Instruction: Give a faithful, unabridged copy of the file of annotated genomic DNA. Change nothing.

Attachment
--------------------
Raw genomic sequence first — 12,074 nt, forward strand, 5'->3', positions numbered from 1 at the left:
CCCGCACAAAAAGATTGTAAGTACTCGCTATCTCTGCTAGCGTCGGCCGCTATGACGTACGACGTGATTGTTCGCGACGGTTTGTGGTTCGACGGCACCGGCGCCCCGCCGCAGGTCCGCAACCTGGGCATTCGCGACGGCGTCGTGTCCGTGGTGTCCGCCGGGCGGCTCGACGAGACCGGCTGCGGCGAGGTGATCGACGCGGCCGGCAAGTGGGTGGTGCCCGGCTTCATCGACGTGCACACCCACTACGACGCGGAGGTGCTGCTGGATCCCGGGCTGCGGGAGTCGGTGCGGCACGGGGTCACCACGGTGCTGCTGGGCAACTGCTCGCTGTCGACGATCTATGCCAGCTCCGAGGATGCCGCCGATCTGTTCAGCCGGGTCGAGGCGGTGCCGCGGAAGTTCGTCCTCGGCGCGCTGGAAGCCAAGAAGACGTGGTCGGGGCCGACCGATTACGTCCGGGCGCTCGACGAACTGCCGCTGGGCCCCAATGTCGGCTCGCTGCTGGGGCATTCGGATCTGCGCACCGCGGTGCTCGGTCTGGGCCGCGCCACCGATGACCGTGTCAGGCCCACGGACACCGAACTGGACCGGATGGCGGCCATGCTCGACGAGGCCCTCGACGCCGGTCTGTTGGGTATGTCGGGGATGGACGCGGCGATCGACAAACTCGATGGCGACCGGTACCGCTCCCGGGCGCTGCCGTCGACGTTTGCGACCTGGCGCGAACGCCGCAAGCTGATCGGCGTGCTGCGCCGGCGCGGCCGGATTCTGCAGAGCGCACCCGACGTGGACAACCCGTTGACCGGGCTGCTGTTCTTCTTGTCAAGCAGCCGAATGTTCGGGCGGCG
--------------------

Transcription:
Raw genomic sequence first — 12,074 nt, forward strand, 5'->3', positions numbered from 1 at the left:
CCCGCACAAAAAGATTGTAAGTACTCGCTATCTCTGCTAGCGTCGGCCGCTATGACGTACGACGTGATTGTTCGCGACGGTTTGTGGTTCGACGGCACCGGCGCCCCGCCGCAGGTCCGCAACCTGGGCATTCGCGACGGCGTCGTGTCCGTGGTGTCCGCCGGGCGGCTCGACGAGACCGGCTGCGGCGAGGTGATCGACGCGGCCGGCAAGTGGGTGGTGCCCGGCTTCATCGACGTGCACACCCACTACGACGCGGAGGTGCTGCTGGATCCCGGGCTGCGGGAGTCGGTGCGGCACGGGGTCACCACGGTGCTGCTGGGCAACTGCTCGCTGTCGACGATCTATGCCAGCTCCGAGGATGCCGCCGATCTGTTCAGCCGGGTCGAGGCGGTGCCGCGGAAGTTCGTCCTCGGCGCGCTGGAAGCCAAGAAGACGTGGTCGGGGCCGACCGATTACGTCCGGGCGCTCGACGAACTGCCGCTGGGCCCCAATGTCGGCTCGCTGCTGGGGCATTCGGATCTGCGCACCGCGGTGCTCGGTCTGGGCCGCGCCACCGATGACCGTGTCAGGCCCACGGACACCGAACTGGACCGGATGGCGGCCATGCTCGACGAGGCCCTCGACGCCGGTCTGTTGGGTATGTCGGGGATGGACGCGGCGATCGACAAACTCGATGGCGACCGGTACCGCTCCCGGGCGCTGCCGTCGACGTTTGCGACCTGGCGCGAACGCCGCAAGCTGATCGGCGTGCTGCGCCGGCGCGGCCGGATTCTGCAGAGCGCACCCGACGTGGACAACCCGTTGACCGGGCTGCTGTTCTTCTTGTCAAGCAGCCGAATGTTCGGGCGGCG